Most of this book is pictures of drawing lines. The photos are well captioned, each chapter has a nice introduction and an example photo.
We are not going to sew these things together. That is another book in the series (not reviewed here, as it wasn't available at my library yet),
Seam allowances will be touched on, but lightly.

Why are we scooping out a lower portion? I don't doubt it's important, but we don't learn why. It makes sense (fronts and backs of sleeves don't look the same - usually a little more in the back and a little less in the front so that the sleeve is set a touch forward (remember we move our arms mostly foreward). We are also drafting a fitted sleeve with an elbow dart, which is a great moment in my personal sleeve journey.
And yes, I have had a personal sleeve journey.

Remembering that this is a self-study course, there will be tips and reflections.

Button placement rule I did not know, and am going to slap up on the wall of the cave. I get tired of faking it. I do love how the caption just repeats the information in the photo.

This is a good course of study. And a nice refresher course.
Sure, I like drawings over photos, but there are loads of photos of every step.
And some boss rocking charts

The math is done for you for full and semi circle skirt charts as well.

The measurement guide is handy

Although the back makes it look like you're measuring for a gimp suit.

And for Ithaca Maven, the basis of how to draft your own damn pants pattern.
The Big Base Grid.

When you rotate it, it turns into this:

And ease is built into the measurement taking.

We aren't going to explain how to draft a fly.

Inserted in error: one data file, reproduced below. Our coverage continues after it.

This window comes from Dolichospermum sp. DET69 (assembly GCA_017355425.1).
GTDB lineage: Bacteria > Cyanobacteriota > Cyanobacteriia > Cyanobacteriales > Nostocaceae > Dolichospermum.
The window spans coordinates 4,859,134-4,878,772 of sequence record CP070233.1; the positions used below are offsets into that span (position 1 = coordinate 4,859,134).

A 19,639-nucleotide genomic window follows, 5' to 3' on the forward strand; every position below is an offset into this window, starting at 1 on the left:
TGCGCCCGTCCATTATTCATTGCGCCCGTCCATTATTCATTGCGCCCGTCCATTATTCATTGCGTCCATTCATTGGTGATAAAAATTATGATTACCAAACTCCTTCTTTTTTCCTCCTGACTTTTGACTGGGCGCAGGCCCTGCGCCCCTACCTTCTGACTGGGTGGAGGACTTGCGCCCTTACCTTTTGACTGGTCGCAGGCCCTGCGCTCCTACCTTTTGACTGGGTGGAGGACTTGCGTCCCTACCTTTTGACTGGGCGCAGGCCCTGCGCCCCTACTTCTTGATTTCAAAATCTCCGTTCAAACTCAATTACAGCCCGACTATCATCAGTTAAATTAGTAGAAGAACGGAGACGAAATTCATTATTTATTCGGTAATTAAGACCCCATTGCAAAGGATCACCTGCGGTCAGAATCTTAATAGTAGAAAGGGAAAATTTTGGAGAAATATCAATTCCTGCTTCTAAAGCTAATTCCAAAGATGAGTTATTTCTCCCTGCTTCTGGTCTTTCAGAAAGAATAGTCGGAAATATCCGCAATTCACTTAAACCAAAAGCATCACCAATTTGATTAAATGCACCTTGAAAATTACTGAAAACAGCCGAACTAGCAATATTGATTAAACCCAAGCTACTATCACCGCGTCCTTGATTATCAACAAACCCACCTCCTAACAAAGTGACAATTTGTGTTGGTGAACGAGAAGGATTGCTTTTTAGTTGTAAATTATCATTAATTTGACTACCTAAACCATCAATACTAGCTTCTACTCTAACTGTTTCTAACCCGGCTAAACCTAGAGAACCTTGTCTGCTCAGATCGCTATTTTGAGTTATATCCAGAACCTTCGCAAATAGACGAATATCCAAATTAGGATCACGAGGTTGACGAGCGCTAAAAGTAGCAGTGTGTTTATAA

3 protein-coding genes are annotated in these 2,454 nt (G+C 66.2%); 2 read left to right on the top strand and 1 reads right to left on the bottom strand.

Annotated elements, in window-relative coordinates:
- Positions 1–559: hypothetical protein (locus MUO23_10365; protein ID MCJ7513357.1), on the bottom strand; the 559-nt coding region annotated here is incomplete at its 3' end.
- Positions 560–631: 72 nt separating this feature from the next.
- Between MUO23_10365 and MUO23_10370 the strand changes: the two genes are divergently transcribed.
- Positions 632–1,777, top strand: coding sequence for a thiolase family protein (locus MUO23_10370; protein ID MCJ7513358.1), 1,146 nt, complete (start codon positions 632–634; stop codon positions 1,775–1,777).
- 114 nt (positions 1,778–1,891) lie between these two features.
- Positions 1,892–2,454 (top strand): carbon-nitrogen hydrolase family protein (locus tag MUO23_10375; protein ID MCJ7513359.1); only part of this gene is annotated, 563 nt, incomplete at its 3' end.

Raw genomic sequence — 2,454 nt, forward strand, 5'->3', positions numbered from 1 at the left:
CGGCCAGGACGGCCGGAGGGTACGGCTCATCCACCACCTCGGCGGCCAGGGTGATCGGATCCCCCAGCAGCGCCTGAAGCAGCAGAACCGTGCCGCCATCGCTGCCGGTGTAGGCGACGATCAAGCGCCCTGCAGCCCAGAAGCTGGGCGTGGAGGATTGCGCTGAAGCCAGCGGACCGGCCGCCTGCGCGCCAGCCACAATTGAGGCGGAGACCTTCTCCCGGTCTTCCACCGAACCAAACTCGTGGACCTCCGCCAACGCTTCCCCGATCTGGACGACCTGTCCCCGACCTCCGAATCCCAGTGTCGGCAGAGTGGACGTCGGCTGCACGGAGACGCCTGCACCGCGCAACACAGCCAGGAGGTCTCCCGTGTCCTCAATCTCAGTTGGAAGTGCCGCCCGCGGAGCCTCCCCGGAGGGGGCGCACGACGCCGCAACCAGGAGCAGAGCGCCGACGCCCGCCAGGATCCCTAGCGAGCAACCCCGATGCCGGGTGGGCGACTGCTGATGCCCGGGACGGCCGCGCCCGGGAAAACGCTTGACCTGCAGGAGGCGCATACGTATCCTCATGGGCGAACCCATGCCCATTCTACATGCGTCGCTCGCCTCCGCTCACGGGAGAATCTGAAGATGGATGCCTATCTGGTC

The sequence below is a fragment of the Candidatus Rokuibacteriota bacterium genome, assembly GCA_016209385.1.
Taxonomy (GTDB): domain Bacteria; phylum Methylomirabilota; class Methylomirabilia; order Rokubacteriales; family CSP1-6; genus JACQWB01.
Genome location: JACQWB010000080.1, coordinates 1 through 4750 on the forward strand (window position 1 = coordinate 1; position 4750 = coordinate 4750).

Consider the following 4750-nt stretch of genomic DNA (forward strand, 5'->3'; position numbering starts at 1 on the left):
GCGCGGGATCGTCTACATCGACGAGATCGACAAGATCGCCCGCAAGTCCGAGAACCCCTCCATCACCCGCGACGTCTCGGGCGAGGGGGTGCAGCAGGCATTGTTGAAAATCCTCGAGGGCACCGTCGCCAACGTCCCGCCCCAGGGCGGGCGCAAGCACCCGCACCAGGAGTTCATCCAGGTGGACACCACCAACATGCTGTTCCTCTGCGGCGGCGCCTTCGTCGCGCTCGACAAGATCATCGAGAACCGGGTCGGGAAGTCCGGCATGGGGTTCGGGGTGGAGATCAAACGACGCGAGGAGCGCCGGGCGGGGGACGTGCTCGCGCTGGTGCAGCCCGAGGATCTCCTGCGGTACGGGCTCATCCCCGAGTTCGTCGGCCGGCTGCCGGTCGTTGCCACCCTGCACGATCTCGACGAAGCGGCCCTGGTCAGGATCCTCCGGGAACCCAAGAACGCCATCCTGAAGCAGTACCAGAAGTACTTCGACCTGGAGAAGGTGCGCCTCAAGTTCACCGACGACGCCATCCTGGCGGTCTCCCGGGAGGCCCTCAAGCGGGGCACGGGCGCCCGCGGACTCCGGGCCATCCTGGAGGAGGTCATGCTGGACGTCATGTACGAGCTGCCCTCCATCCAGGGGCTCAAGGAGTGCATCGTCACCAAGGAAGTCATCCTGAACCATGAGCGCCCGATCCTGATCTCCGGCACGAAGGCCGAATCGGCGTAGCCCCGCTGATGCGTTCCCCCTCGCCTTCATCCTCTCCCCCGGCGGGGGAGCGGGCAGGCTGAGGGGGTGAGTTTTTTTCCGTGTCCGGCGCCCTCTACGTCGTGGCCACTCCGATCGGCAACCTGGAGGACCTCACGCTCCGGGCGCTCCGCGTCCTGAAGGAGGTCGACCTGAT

It's not like that button thing.

Did not know! Learning!

On to the draping book.
Same author, same approach. Lessons building on lessons.
We begin with the masters of the hands on approach,  and the photo that launched a thousand half scale model sales.

This is the book I want to read:
Pauline Trigere draping on a real live human.

I'm curious for the basic procedure: you can't stick a pin or tape a line to a human. Should I make a long line bodice to pin That's going to hurt as well.
There will be poking. How do I avoid poking? Tape?

Jeanne Lanvin, 1929, also working on a human.

The book demonstrates draping on a dress form to create a pattern. Lots of photos, clear illustrations, showing you how to create basic patterns (bodice, skirt, sleeve) from the form. I'm craving something that connects this practice to creating something unique, and this was not that book for me. 
Forgot to mention there are videos online for these lessons! 
And they are available for 19.95$ a month. Like Bluprint, you could probably boil through what you needed in a month, and then cancel. I don't have time to do that until October, but I'll think about it. The photos in these books seem to be screenshots (according to the publisher's page credits) and they catch clear points of action.

There is a free mini-subscription available by signing up for the newsletters on the website, with some nice benefits. So, a free sample to check out the goods.
But this is a book report. 

Sterlacci and her team have created a clear format for these books, and while there's the occasional boo-boo of mismatched photo to caption, the idea is clear enough that you can actually spot those few errors because the book taught you well.

The cover got warped after being left open for photos for an hour. 
Downsides to these books: they are made of heavy paper on a less than sturdy spine. When I picked these up at the library, they were being held behind the desk because of how floppy they were. They needed to be supported on the front and back or they would start to tear.
 Ruh roh.

They are sewn signatures. I like a sewn book, thank you.

Also available:

 Ida approves.